Collected at PNW Key Council spring foray, 2017
Single to gregarious in soil under shrubs – rose, dogwood etc. near Quercus, Pseudotsuga, + unidentified smaller hardwood
Cap – < 3.7 cm diam., sub-acute conical; hygrophanous; reddish-ochre at first, drying to ochraceous-buff; smooth, lubricous,
Gills – deeply notched but attached; close; pale orange-ochre, sub-serrate edges;
Stipe – < 10.0 cm tall x 0.8 cm wide; dry; striate to grooved; no annulus; deeply rooting.
Micro – spores ~ 5-7 × 3-3.5, oblong, white, smooth, inamyloid
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The spores are supposed to be amyloid. A weak reaction may be shown in your photo.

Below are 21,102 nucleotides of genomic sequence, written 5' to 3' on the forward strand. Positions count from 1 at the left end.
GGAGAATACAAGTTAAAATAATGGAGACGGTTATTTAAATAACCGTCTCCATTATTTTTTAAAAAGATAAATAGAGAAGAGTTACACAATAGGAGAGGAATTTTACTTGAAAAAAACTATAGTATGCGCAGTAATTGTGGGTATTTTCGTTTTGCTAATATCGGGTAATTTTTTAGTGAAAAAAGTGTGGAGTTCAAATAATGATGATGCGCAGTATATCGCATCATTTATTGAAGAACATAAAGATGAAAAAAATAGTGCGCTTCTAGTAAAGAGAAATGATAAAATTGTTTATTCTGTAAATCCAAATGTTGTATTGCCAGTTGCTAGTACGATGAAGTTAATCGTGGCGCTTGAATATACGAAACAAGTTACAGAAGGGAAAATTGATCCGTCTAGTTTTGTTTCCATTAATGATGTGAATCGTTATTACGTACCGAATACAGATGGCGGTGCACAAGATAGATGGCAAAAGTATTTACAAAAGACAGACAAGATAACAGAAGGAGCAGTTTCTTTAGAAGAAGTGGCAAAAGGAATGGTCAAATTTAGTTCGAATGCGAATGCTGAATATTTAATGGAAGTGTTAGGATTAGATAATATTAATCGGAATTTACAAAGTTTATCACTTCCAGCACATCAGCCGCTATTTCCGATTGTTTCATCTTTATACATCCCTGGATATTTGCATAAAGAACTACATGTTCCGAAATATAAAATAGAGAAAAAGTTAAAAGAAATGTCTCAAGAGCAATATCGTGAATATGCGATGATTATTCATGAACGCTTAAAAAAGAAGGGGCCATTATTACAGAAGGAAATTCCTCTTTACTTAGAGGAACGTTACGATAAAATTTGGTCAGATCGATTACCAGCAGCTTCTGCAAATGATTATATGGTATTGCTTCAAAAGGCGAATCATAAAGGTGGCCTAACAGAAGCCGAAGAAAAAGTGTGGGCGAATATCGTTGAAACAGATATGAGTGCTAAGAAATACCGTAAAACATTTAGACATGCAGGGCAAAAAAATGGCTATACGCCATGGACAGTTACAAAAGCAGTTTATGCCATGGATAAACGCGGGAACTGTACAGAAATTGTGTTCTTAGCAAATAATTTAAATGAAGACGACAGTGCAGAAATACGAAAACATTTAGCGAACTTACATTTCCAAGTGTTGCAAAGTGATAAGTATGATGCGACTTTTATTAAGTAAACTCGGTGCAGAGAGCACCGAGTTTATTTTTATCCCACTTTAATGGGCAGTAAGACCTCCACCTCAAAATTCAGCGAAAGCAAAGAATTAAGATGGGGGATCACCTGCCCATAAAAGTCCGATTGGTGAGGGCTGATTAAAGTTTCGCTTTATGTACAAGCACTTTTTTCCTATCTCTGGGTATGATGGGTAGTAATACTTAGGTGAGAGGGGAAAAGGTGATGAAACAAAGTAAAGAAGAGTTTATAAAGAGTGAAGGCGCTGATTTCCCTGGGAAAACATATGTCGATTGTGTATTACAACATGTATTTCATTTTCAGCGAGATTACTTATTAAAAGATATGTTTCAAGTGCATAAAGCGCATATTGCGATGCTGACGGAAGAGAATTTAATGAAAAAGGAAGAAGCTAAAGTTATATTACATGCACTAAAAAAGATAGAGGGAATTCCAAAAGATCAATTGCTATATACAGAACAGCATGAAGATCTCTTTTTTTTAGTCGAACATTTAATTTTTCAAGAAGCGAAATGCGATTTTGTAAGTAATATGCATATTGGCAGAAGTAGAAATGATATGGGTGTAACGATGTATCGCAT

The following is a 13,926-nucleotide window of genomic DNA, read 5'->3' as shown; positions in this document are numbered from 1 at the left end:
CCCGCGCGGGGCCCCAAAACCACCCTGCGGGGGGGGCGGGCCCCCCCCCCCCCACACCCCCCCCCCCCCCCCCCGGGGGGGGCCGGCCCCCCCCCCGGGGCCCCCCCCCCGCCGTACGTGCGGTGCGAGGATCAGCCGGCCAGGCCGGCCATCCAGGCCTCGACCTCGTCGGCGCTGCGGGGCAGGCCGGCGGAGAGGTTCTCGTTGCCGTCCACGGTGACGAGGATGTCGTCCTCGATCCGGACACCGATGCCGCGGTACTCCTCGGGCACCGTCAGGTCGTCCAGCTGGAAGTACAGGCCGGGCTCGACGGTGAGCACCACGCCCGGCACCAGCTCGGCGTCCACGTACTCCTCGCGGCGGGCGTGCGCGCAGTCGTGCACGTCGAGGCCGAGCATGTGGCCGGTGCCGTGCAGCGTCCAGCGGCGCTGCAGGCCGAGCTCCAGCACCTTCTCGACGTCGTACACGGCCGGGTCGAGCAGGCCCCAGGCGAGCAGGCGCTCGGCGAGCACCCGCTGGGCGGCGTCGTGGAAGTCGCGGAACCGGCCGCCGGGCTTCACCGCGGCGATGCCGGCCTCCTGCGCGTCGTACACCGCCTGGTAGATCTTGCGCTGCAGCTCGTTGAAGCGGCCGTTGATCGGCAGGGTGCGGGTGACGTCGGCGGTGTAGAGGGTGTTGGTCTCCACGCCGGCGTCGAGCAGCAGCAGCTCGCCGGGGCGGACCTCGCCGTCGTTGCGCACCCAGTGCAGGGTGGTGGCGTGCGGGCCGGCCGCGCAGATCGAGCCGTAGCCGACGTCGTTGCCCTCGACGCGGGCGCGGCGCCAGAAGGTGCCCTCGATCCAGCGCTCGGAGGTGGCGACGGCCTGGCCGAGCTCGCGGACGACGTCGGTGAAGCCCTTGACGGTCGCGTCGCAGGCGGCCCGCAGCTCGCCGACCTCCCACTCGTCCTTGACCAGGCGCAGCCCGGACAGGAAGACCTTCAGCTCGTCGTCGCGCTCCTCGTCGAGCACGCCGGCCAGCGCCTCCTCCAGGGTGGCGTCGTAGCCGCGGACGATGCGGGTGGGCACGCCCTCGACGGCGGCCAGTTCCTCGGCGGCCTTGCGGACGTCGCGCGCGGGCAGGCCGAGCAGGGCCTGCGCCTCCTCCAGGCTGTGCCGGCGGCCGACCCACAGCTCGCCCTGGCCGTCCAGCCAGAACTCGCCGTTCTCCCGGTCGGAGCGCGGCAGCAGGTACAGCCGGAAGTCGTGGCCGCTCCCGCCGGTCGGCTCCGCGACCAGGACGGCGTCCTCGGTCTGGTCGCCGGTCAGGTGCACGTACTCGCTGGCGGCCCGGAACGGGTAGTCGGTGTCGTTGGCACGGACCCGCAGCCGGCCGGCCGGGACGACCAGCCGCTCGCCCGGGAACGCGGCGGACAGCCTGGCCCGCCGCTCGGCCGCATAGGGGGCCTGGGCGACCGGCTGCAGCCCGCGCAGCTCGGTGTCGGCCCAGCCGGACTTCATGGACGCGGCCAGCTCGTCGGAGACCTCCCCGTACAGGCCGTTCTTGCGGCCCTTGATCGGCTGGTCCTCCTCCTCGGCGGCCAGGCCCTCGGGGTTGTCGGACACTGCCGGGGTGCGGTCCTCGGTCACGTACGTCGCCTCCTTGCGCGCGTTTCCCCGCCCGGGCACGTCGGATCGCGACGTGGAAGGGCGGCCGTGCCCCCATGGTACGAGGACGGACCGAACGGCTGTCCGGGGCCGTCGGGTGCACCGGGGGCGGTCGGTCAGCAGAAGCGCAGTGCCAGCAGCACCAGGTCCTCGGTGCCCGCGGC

but seem to fade over time, like many colored fungi.
not all examples are “picture perfect,” eh?
we’ll see how well our macro/micro ID matches up to the DNA.
We plan to have this sequenced, so something to look forward to.
Cap color is described as brick red for Caulorhiza hygrophoroides
Steve Nelsen. THE FALSE WITCHʼS CAP AN UNUSUAL FUNGUS FROM NORTH AMERICA. Field Mycology Volume 6(4), October 2005
Also Mycophile 46(4): 19
most of the known obsies of this sp. have been from Quebec, in disturbed forest.
One prior known specimen came from OR.
From the IUCN Global Redlist webpage, http://iucn.ekoo.se/iucn/species_view/106561:
“Caulorhiza hygrophoroides is wood-decaying fungus easily identified because of its deep brick-red cap and its longitudinally striate, twisted, solid and tough stem that is strongly rooting”
Created: 2017-05-30 01:42:51 EDT (-0400)
Last modified: 2019-04-02 15:17:46 EDT (-0400)
Viewed: 261 times, last viewed: 2019-12-07 18:46:03 EST (-0500)